By Asne Seirstad
320 pp.; $19.95
By Saira Shah
272 pp.; $24
In opinion pieces and editorials, it has become almost obligatory these days to say that Afghanistan has been forgotten by U.S. policymakers since their attention turned to Iraq. But recent events seem to indicate that Afghans are doing their best to enter the Western world. No, I don't mean that they are building new roads, opening up to the forces of globalization, and overcoming the last remnants of the Taliban. It's that they are learning the pleasures and benefits of litigation.
Case in point: the controversy over a book that is not only a European bestseller but also an extraordinary read, Asne Seirstad's The Bookseller of Kabul. It's one of two books released this season that delve into the culture of Afghanistan and bring up rich treasures for the foreign reader. The other, The Storyteller's Daughter, is by British television journalist Saira Shah, best known for her award-winning documentary Beneath the Veil on the oppression of women by the Taliban government of Afghanistan.
For her part, Seirstad seems to have delved deeper than her subjects liked. A journalist seemingly without fear, the blond Norwegian reporter was one of the brigade of media that invaded Kabul along with the forces of the Northern Alliance in November of 2001. There she met an urbane bookseller, Sultan Khan (as she re-names him in the interests of his privacy).
Seirstad was fascinated by a man who had been arrested three times by the Communist regime for selling banned books; whose bookstore had been repeatedly ransacked by the Taliban; who was passionately committed to Persian poetry, to Sufi mysticism, and to the preservation of the culture of Afghanistan. When she told him that she wished to write a book about him, he simply said "Thank you" and, in Seirstad's words "opened his family to me." She joined the Khan household and found herself living in a strange dual world of man and woman. While she slept with the women and heard their complaints and their dreams, she was also allowed to eat with the men and speak with them. Even in the family of a liberal Moslem like Sultan Khan, this was something that no Afghan woman was allowed to do.
It was Seirstad's juxtaposition of the "liberal" Khan, committed to selling the best in books and in preserving the culture of Afghanistan, and the "traditionalist" Khan that led to a lawsuit against her by "Khan" in the Norwegian courts. The bookseller claimed that he had been slandered; clearly the pseudonyms Seirstad employed in her narrative couldn't hide the identity of such a distinctive figure.
Seirstad describes in detail, for example, how Khan took a second wife when his first grew too old for him; it is a living example of polygamy that leaves a bitter taste in the mouth of the reader. (And, by the way, the best example I can imagine of why Jesus says to the crowds that Moses allowed divorce "because of your hard hearts.")
This story, among others, led to Khan's lawsuit, as well as many questions about the veracity of Seirstad's account, and the "correctness" of a Westerner "judging" non-Western traditions. These questions are undoubtedly helped along by what can only be described as Seirstad's Ultra New Journalist Style. She describes the innermost thoughts of her subjects, so that what purports to be a journalistic account often reads like a novel.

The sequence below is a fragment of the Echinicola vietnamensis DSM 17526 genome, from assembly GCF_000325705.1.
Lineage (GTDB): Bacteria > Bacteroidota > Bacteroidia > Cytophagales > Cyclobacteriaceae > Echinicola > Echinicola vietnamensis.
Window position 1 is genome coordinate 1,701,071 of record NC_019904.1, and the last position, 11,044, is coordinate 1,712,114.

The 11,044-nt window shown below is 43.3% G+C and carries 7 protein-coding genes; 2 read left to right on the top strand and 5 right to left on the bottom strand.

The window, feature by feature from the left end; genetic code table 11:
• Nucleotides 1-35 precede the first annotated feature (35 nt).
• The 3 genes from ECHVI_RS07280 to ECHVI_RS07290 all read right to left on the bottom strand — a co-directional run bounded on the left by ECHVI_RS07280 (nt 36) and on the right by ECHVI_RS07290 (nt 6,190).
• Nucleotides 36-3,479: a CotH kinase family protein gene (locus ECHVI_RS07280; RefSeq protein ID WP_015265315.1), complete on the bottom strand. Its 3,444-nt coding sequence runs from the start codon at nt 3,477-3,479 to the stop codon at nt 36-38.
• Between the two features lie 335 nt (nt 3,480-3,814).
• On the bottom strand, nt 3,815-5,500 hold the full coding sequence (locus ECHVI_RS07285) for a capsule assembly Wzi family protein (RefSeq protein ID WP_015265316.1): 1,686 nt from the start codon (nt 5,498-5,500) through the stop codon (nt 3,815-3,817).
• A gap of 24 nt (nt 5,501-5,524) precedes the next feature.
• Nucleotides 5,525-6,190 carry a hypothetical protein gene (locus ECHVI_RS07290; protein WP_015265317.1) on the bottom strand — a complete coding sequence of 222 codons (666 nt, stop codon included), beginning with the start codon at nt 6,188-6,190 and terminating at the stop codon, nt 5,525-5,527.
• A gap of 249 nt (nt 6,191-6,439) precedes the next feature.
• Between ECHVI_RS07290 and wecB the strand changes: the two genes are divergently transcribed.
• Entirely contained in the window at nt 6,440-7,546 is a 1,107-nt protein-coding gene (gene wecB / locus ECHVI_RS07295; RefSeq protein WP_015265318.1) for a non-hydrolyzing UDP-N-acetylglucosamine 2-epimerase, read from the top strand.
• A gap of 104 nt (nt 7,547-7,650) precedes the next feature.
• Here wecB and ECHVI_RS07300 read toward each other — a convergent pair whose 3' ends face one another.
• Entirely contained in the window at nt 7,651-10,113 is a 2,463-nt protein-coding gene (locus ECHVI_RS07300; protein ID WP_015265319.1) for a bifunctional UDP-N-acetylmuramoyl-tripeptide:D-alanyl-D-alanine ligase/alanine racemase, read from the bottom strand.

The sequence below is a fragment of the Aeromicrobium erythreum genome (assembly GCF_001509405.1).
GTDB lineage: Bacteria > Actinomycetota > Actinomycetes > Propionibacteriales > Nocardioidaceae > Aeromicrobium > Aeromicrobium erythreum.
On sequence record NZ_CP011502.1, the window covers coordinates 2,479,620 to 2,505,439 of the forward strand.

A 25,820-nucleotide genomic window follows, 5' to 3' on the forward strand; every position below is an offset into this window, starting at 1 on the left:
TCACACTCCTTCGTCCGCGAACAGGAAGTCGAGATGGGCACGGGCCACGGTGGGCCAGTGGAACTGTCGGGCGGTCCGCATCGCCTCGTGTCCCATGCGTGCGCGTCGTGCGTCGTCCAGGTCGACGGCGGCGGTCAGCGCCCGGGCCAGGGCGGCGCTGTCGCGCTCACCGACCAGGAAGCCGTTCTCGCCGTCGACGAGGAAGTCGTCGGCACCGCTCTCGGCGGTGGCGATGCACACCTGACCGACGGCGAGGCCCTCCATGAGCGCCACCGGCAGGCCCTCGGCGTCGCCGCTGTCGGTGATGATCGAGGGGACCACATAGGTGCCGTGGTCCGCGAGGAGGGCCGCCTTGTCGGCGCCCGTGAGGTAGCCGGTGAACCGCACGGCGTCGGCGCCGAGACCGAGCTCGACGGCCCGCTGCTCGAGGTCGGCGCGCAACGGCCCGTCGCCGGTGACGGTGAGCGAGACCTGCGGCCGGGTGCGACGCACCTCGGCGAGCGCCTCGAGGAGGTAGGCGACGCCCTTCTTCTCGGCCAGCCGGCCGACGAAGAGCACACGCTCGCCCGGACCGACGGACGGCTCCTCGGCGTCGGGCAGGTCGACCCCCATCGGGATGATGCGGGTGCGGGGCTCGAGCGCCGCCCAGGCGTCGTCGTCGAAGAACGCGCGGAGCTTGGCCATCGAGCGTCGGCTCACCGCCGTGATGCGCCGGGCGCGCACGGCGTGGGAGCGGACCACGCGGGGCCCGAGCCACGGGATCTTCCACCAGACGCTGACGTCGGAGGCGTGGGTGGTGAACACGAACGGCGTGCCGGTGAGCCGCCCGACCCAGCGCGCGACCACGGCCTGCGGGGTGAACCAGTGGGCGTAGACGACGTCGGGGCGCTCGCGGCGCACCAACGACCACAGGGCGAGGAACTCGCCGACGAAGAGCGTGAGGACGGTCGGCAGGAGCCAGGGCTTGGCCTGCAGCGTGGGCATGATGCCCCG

No one has questioned the correctness of Saira Shah's account. This is not because it is any less critical of Afghan culture, for she often makes the same points as does Seirstad. But Shah is the daughter of an Afghan, the great Sufi Muslim philosopher and writer, Idries Shah.
Raised in the thoroughly English upper-middle class community of Tunbridge Wells, Saira Shah first came to know her homeland through a web of stories, woven into her imagination by her gifted and passionate father. Indeed, her book is essentially a memoir of how Afghanistan became real for her—and not merely the composite of her father's stories—through her extensive reporting, beginning with covert cross-border trips during the Soviet occupation.
It's a fine book, richly reported and well written. But there is something lacking. For one thing, Shah's journey to self-discovery is simply not as interesting as the Afghan people, whose travails as recounted here often seem to be mere props for her inner life. This is a story of cross-cultural conflict, of a young woman attempting to find her identity in a multi-cultural world; and while such stories can be valuable, they are increasingly predictable—the genre is in danger of exhaustion. Reading Shah, I wanted more Seirstad. I wanted, in other words, an unsparing, detailed evocation, not of a single life but of a family life, a life in a land beset with woe and trouble, in a culture as far from mine as it is possible to imagine and yet as familiar, in the elemental human way, as the city where I live.
Albert Louis Zambone, a D.Phil candidate at the University of Oxford, lives in Charlottesville, Virginia.
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The Bookseller of Kabul is available from Amazon.com and other book retailers.
The publisher offers a sample chapter.
The Storyteller's Daughter available from Amazon.com and other book retailers.
The publisher offers an excerpt and an interview with the author.